Child Sexual Abuse - Is Recovery Possible?

by Sheri_Oz

While it is hard and often painful work, healing from childhood sexual abuse is certainly possible.

Some victim advocates, therapists and researchers claim that victims of sexual trauma can never get over it... that they are forever destined to daily relive the horrors in flashbacks and nightmares and will never be able to live a normal life.

I do not agree. For over 25 years, I have worked almost exclusively with sex trauma victims and their families. While sexual abuse is traumatic and shakes the very foundations of individuals, families and society, it is not a life sentence where the victim is caught in its web forever and ever.

There is a good, healthy, happy, satisfying life waiting to be lived even after horrendous victimization.

Is Child Sexual Abuse a Form of Soul Murder?

Some professionals and advocacy groups call rape and child sexual abuse soul murder;. They say that children who were abused never return to normal. Supporting this view are the several documentary films produced in Israel (and perhaps documentaries in other countries as well) about the long-lasting effects of childhood sexual abuse. Shown on television, these films were instrumental in raising awareness of the problem of child sexual abuse and inspiring social intervention and the investment of funds for the identification and treatment of children who were abused.

However, the general impression given in these films is that survivors never get over it. The intelligent, strong women telling their stories in these documentaries leave one with the overall impression that they have given up on the possibility of truly healing from the trauma. While they do not seem actively suicidal, they were certainly depressed, existing in a kind of "living death".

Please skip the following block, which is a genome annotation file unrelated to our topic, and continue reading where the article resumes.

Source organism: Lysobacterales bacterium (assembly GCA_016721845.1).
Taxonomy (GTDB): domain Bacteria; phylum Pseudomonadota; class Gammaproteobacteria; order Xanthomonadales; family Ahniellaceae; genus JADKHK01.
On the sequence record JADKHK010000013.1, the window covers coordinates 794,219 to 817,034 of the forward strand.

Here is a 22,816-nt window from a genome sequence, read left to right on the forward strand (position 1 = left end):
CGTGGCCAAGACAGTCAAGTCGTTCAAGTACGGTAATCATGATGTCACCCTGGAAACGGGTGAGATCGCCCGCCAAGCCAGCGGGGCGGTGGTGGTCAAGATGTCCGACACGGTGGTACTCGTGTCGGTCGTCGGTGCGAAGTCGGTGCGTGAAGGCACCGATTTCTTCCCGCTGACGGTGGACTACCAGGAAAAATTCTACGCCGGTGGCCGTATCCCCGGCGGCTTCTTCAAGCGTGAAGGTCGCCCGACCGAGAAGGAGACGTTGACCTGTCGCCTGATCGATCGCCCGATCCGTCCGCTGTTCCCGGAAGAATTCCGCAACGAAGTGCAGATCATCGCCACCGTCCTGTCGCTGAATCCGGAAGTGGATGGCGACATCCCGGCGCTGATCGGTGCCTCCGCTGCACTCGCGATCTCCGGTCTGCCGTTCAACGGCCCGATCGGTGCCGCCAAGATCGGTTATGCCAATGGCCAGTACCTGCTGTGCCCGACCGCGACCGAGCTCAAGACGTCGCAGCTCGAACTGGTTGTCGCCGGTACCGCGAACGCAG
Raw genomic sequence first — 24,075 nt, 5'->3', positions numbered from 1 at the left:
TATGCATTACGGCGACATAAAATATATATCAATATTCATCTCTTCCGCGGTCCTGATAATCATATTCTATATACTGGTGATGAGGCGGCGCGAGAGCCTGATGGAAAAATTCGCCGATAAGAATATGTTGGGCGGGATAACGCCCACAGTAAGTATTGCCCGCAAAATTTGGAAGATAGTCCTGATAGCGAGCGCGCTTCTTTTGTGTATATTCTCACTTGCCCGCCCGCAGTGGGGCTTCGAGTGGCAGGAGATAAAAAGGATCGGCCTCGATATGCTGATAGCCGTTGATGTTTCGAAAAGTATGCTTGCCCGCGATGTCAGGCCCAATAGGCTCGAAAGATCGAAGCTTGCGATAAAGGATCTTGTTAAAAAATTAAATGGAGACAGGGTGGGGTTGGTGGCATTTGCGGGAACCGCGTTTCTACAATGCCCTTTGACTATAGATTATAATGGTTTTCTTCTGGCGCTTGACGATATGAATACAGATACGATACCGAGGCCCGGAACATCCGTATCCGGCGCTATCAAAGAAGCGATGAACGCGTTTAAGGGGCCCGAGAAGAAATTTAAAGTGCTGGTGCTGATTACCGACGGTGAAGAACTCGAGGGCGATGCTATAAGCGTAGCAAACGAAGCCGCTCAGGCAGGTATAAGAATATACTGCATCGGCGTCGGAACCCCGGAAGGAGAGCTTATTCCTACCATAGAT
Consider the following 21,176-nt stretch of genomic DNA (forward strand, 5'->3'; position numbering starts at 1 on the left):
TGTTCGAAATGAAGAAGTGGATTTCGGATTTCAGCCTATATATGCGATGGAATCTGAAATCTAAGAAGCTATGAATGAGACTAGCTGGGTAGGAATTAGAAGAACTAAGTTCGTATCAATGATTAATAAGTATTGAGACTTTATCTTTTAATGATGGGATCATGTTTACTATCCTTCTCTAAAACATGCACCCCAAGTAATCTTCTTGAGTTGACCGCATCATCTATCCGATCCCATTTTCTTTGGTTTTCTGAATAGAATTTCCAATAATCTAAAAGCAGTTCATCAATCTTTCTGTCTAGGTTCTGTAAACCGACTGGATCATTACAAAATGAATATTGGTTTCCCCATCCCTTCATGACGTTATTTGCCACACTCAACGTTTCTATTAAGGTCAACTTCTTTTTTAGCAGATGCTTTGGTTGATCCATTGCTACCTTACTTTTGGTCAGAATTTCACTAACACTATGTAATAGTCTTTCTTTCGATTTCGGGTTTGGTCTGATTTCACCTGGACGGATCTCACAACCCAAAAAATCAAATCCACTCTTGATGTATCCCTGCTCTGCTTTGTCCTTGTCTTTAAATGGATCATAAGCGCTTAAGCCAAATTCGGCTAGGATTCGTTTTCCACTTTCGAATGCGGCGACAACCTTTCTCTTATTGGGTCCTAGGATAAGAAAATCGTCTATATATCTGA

Children do not go back to being they way they were before they were abused. Their developmental path certainly takes on a different direction than it would have had, had they not suffered sexual maltreatment.

But that does not necessarily imply a tragic end to the story, rather a different trajectory than without the abuse.

Given the right conditions, the survivor can come out of the nightmare stronger and more able to handle life's difficulties than before.

There is a saying in Hebrew that goes, "What does not kill us empowers us". And a colleague and friend wrote a book entitled "Strong at the Broken Places" (Linda T. Sanford).

My Clinical Experience Has Shown Me That Healing from Sexual Trauma is Possible

Yes, there is no denying that child sexual abuse is usually experienced as a traumatic event and we want to protect our children from trauma. However, there most certainly can be a positive outcome for the survivor of sexual maltreatment.

Perhaps one of the most important factors in healing is the response of others when the abuse is disclosed. This is true for abuse disclosed while the child is still a minor as well as disclosures in adulthood. For this reason, most clinical interventions today make parental guidance a central element in the therapy with children and teenagers who were sexually abused.

Given their significance to the recovery process, family and friends need to be helped to understand that in spite of the abuse, people can overcome what was done to them and build healthy and satisfying lives.

It is impossible to overemphasize the important of "attitude": Attitudes and beliefs held by supportive others affects the attitudes and beliefs of the survivor.